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 June 21st, 2018, 10:57 PM #1 Newbie   Joined: Jun 2018 From: USA Posts: 6 Thanks: 0 Another Probability Question I hope this is an appropriate forum for this question. Apologies if it is not. Suppose there are 3 events, each of which will have either a "Pass" or "Fail" outcome. The probabilities of a "Pass" outcome for each event is: Event1 25% Event2 20% Event3 11% What is the probability that at least 1 of the 3 events will have a "Pass" outcome and how is it calculated? Thank you for any help! Last edited by 2Clueless; June 21st, 2018 at 11:13 PM.
 June 22nd, 2018, 10:18 AM #2 Senior Member     Joined: Sep 2015 From: USA Posts: 2,311 Thanks: 1224 Without further information we have to assume the events are independent. Probably the easiest way to go about this is \begin{align*} &P[\text{at least 1 pass}] = \\ \\ &1 - P[\text{0 passes}] = \\ \\ &1 - (1-0.25)(1-0.2)(1-0.11) = \\ \\ &1 - (0.75)(0.8)(0.89) = 0.466 \end{align*}
 June 22nd, 2018, 05:54 PM #3 Newbie   Joined: Jun 2018 From: USA Posts: 6 Thanks: 0 Thank you romsek! Yes, the assumption is correct. Each event is independent. I had guessed the probability was about 50% just by intuition. Pretty close! Thank you. This is very helpful to know.
 June 24th, 2018, 07:16 AM #4 Newbie   Joined: Jun 2018 From: USA Posts: 6 Thanks: 0 Okay... Question #2 Suppose now that the events are not independent. If Event1 *or* Event2 Pass, then the probability that Event3 will Pass equals 0%. What is the probability that Event3 will Pass?
June 24th, 2018, 10:22 AM   #5
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Quote:
 Originally Posted by 2Clueless Okay... Question #2 Suppose now that the events are not independent. If Event1 *or* Event2 Pass, then the probability that Event3 will Pass equals 0%. What is the probability that Event3 will Pass?
How about you show me what you've done so far.

June 25th, 2018, 09:37 AM   #6
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 Originally Posted by 2Clueless Okay... Question #2 Suppose now that the events are not independent. If Event1 *or* Event2 Pass, then the probability that Event3 will Pass equals 0%. What is the probability that Event3 will Pass?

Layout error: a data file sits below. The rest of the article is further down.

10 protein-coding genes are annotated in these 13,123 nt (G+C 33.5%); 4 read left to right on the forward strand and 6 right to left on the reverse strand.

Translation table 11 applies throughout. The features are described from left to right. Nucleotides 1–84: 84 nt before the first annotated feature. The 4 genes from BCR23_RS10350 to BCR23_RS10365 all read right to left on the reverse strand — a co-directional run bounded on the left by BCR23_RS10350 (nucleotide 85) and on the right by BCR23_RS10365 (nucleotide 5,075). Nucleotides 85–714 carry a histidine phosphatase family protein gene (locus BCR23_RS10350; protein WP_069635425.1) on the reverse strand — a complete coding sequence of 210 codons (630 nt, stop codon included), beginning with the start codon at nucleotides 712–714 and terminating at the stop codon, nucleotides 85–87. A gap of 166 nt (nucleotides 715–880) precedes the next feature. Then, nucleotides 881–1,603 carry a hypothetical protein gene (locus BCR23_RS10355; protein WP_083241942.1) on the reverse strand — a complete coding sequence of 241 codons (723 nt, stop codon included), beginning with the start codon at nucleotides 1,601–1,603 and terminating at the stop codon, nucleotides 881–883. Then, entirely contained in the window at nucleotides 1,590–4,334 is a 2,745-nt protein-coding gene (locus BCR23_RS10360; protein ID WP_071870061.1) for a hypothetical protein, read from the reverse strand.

$P[\text{Event3 passes}] = P[\text{Event3 passes|neither Event1 or Event2 passes}]P[\text{neither Event1 or Event2 passes}] + P[\text{Event3 passes|Event1 or Event2 passes}]P[\text{Event1 or Event2 passes}]$

This can clearly be reduced to

$P[\text{Event3 passes}] = P[\text{Event3 passes|neither Event1 or Event2 passes}]P[\text{neither Event1 or Event2 passes}]$

You don't specify it but I'll assume that the first probability in that product is the same $P[\text{Event3 passing}]=0.11$

You can work out the second probability in that product as was done in the first question.

 June 25th, 2018, 11:05 AM #7 Newbie   Joined: Jun 2018 From: Toronto Posts: 2 Thanks: 0 P[Event3 passes|Event1 or Event2 passes]P[Event1 or Event2 passes] = .75 * ( .75 * .2 + .25 * .8 )
June 25th, 2018, 01:11 PM   #8
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Thank you all for the replies.

mrinmayk
Quote:
 P[Event3 passes|Event1 or Event2 passes]P[Event1 or Event2 passes] = .75 * ( .75 * .2 + .25 * .8 )
If I did the arithmetic right, this = 0.2655 or approximately 26%?

But that seems intuitively strange to me.

If the probability of Event3 passing independent of the other Events is 11%, and the other events are then linked to Event3 such that they might cause Event3 to have a probability of 0, depending on their outcome, shouldn't that reduce the probability that [Event3 passes] below 11%?

Sorry if I misinterpreted or misstated my question. It's entirely possible since my skills are abominable.

romsek

Thank you. Your knowledge of this topic is impressive although I am not sure I even have enough knowledge of it to complete the calculations from your equation.

I am 40 years out of college. I'm afraid my math skills are reduced to vapor. :eek

Last edited by 2Clueless; June 25th, 2018 at 01:31 PM.

June 26th, 2018, 12:45 AM   #9
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Quote:
 Originally Posted by romsek $P[\text{Event3 passes}] = P[\text{Event3 passes|neither Event1 or Event2 passes}]P[\text{neither Event1 or Event2 passes}] + P[\text{Event3 passes|Event1 or Event2 passes}]P[\text{Event1 or Event2 passes}]$ This can clearly be reduced to $P[\text{Event3 passes}] = P[\text{Event3 passes|neither Event1 or Event2 passes}]P[\text{neither Event1 or Event2 passes}]$ You don't specify it but I'll assume that the first probability in that product is the same $P[\text{Event3 passing}]=0.11$ You can work out the second probability in that product as was done in the first question.
\begin{align*} &P[\text{neither Event1 or Event2 passes}] =\\ \\ &P[\text{Event1 fails}]P[\text{Event2 fails}] = \\ \\ &(1-0.25)(1-0.2) = \\ \\ &(0.75)(0.8) = 0.6 \end{align*}

So

$P[\text{Event3 passes}] = (0.11)(0.6) = 0.066$

 June 26th, 2018, 05:52 PM #10 Newbie   Joined: Jun 2018 From: USA Posts: 6 Thanks: 0 Thank you romsek! Beautifully done! And in the range I intuitively expected. Also, after studying it, I understand your calculation although it's doubtful I could have constructed that equation from scratch. How I admire your skills! Use them or lose them. I'm afraid mine have been long lost! Thank you all for your help!

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